Item of service remuneration and ad hoc fees for a specific occupational health problem or problems are a matter of private negotiation between the occupational physician and the customer.

 

Salary supplement

The suggested salaries and sessional rates given in the supplement should be regarded as the minimum and should be increased where qualifications, skills and experience warrant. Employers should also take account of special circumstances such as regional variations in the cost of living.

 

Contracts of employment

The Employment Rights Act 1996 gives employees the right to a minimum period of notice of termination of their employment according to length of service, and the right to receive from their employer a written statement of their main terms and conditions
of employment.

It is the doctor’s responsibility to ensure their contract of employment covers the BMA’s recommendations regarding terms and conditions of service.

The following provides a brief description of the types of contract:

A contract of service is one under which the person paying for the services has general control over the performance of those services. This type of contract is covered by the benefits of the Employment Rights Act 1996 (as amended).

A contract for services is one under which the person providing the services is free from the element of control. If and when the contract is terminated by due notice there is no question of unfair dismissal compensation, nor do any of the other benefits associated with the Employment Rights Act 1996 (as amended) arise. An example contract is provided in appendix 7.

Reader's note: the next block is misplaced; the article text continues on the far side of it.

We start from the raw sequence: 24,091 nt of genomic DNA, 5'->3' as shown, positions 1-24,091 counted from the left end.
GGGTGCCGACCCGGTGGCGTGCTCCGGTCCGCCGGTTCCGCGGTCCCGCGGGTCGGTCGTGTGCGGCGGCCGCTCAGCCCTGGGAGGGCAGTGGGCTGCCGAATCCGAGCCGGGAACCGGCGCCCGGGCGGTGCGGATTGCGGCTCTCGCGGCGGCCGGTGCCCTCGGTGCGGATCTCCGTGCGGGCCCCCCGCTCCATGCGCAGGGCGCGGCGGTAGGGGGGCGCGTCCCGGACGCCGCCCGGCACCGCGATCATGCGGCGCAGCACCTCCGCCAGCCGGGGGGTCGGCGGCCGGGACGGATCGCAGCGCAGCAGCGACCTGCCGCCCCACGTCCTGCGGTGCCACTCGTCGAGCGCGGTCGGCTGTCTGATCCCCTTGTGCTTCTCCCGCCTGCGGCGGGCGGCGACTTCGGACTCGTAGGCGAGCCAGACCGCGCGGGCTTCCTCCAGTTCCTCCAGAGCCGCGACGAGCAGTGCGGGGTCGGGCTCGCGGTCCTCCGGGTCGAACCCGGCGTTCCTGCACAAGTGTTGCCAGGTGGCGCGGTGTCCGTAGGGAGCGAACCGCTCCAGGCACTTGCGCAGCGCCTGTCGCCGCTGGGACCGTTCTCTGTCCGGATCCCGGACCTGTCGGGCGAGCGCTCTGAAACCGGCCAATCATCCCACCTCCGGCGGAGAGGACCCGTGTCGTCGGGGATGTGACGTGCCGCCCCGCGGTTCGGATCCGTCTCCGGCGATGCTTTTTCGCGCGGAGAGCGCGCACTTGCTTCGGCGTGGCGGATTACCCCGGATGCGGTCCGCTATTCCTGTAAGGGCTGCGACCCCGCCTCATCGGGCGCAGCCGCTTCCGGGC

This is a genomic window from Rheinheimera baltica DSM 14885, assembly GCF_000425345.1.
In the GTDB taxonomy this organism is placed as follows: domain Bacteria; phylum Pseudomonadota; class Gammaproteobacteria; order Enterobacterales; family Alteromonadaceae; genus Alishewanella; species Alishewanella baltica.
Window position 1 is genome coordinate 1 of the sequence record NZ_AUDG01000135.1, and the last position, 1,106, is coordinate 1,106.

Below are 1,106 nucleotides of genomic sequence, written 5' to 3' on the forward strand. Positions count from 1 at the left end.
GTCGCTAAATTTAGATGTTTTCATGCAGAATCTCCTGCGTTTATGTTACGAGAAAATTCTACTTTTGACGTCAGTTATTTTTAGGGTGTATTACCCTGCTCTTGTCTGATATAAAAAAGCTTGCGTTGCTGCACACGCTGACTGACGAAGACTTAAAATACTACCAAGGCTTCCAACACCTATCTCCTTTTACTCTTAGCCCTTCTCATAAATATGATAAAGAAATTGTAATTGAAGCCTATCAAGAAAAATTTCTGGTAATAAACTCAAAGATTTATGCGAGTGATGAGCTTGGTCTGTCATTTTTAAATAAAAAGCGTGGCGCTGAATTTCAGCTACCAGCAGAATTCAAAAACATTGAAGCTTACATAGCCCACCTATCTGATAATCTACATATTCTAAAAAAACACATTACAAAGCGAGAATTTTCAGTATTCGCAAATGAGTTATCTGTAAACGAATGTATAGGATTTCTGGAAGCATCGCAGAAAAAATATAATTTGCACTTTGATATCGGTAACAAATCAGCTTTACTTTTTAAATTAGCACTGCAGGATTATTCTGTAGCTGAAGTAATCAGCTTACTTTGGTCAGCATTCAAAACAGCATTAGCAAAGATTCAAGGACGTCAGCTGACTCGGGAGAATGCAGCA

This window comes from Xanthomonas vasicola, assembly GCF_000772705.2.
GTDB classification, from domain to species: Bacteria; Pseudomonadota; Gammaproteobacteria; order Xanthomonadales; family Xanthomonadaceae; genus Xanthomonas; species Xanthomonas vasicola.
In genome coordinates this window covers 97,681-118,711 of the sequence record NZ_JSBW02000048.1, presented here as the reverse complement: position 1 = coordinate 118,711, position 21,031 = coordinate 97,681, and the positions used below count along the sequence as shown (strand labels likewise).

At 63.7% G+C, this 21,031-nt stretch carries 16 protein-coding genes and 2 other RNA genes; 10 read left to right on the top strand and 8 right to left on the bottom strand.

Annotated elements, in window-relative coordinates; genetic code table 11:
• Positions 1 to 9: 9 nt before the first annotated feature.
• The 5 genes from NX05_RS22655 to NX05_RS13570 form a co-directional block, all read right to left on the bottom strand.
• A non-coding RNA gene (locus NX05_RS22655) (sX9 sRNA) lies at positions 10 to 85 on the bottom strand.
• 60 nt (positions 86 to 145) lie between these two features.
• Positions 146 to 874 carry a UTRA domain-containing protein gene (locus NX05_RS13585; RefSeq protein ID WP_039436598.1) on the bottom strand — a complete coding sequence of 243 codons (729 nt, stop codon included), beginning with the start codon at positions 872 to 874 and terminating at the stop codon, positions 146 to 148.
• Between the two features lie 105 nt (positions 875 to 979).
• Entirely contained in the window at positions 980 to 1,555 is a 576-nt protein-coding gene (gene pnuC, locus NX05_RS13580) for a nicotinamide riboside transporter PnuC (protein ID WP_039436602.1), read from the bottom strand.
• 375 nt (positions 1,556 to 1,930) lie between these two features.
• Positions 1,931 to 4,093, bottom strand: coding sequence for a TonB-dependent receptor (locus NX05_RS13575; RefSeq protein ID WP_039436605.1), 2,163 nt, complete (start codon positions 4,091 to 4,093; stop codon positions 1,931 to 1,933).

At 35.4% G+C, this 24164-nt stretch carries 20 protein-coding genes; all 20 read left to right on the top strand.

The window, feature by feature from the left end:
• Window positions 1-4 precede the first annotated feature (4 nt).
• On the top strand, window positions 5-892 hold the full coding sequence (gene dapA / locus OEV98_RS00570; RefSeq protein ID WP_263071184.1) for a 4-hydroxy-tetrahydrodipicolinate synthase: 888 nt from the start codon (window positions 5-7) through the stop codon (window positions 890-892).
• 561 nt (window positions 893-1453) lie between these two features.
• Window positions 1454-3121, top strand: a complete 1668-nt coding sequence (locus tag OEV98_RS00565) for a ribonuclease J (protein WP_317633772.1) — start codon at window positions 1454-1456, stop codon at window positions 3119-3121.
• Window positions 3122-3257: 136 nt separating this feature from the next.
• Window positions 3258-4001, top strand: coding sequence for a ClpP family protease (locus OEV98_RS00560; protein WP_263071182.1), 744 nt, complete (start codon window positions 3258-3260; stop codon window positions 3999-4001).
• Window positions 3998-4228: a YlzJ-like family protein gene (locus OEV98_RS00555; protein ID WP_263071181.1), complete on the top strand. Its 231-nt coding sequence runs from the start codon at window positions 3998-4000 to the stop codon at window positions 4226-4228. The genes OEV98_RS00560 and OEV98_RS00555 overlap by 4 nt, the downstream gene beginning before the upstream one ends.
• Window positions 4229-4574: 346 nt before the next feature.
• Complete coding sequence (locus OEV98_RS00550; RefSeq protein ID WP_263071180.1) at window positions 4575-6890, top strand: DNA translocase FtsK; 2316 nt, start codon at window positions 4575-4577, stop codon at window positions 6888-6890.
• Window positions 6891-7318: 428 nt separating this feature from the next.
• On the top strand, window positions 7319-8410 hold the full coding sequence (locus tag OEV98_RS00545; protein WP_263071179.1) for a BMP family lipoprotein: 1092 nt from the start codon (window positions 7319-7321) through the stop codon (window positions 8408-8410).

A letter of appointment is a formal offer of a post.

Advice on job descriptions and contracts of employment for occupational physicians is available to members of the BMA by contacting 0300 123 1233.

The contract of employment should contain:

  • title of post
  • hours of duty
  • remuneration
  • overtime arrangements
  • occupational pension arrangements
  • notice periods
  • annual leave entitlement
  • sick leave and pay arrangements
  • grievance procedures
  • duties and responsibilities
  • arrangements for health records
  • supervision/liaison with colleagues
  • advisory nature of the role to the other divisions of the organisation which are also responsible for the health, safety and welfare of employees, eg safety committees.